Indiana Jones and the Peril at Delphi is the first novel in the series published by Bantam Books. It was written by Rob MacGregor, and released in 1991. The U.S. cover of the book depicts a younger-looking Indiana Jones.

Publisher's summary Edit

In 1981 a new hero like no other burst upon the scene. Over the next ten years and three films we grew to know and love the legend that is Indiana Jones: bold adventurer, swashbuckling explorer, he lives forever in our imaginations, unraveling the mysteries of the past in a time when the world was at war and dreams could still come true. Now, in an all-new series of novels officially licensed from Lucasfilm, we will learn what shaped Indiana Jones into the hero he is today!


For sixteen centuries the Order of Pythia has awaited the reappearance of the ancient oracle of sacred knowledge of Delphi. An earthquake, rending the earth beneath the ruins, has now heralded her return. Dorian Belecamus, a beautiful and bewitching archaeology professor, sees an opportunity to do more than dig into the past: This is her chance to seize control of her country's future—by becoming the Oracle of Delphi! And she's found just the man to help her consummate her scheme. He's brash, he's reckless, and he's fallen under her spell. His name: Indiana Jones.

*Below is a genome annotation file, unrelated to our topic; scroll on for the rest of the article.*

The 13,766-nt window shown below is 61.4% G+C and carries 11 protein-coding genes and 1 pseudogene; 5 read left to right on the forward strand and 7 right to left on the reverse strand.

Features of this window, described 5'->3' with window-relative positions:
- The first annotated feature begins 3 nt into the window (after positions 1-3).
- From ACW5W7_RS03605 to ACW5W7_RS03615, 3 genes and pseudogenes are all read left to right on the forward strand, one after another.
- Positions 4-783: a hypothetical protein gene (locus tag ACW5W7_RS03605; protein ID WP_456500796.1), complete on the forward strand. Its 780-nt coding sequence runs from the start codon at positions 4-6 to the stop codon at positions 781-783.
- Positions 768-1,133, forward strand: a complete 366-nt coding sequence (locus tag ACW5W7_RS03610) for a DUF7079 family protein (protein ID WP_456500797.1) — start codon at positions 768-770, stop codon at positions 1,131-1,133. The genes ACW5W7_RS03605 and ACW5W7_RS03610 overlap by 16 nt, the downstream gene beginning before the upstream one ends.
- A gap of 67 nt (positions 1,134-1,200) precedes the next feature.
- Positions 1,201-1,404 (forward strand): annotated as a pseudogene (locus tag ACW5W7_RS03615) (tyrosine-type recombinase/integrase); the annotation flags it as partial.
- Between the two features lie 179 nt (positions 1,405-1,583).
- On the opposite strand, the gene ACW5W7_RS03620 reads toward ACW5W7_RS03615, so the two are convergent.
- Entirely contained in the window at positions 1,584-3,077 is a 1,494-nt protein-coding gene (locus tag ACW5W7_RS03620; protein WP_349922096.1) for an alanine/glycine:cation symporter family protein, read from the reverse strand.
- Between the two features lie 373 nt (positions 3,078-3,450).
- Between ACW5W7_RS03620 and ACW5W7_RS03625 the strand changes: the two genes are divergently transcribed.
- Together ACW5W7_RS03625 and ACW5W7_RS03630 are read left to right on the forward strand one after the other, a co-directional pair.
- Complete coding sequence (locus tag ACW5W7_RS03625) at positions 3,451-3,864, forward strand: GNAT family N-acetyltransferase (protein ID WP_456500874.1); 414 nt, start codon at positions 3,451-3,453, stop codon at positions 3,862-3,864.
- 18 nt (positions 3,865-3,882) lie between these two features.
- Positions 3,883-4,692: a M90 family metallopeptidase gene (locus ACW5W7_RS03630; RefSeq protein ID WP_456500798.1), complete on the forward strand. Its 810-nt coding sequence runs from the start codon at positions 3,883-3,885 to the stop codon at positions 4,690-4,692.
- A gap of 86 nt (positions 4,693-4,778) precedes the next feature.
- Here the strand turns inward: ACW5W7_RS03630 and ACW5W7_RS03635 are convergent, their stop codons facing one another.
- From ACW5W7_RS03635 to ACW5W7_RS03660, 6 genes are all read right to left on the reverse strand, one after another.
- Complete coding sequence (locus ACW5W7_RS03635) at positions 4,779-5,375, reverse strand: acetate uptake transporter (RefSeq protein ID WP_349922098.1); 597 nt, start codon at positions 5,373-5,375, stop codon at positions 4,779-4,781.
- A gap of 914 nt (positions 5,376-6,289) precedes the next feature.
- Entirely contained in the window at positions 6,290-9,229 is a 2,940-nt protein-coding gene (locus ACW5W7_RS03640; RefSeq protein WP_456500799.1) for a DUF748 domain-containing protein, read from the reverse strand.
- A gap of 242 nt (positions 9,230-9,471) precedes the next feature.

The adventure spans the globe from Chicago to Paris to Greece where, bullwhip in hand, Indy descends into the bottomless pit of the serpent god and finds a sacred stone that holds the key to the oracle's prophecies. But Dorian has designed an even more sinister fate for young Indy: She means to make him her lover, her priest, her pawn in a plot to kill the king. Will Indy find the source of Pythia's powers—or find himself sacrificed at Dorian's altar, a victim of her deadly ambition and desire?

Plot summaryEdit

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Behind the scenesEdit

Originally Indiana Jones and the Peril at Delphi (and the series which followed) was intended to begin and end with the appearance of a ninety year old Indiana Jones narrating the story. Author Rob MacGregor was supposedly told that no one would be interested in seeing Indy as an old man, so the idea was scrapped. Ironically, the unused concept later resurfaced in The Young Indiana Jones Chronicles television series, which was created by George Lucas himself, who MacGregor believes was responsible for nixing his idea for the novel.[1]

Cover gallery Edit

Notes and referencesEdit

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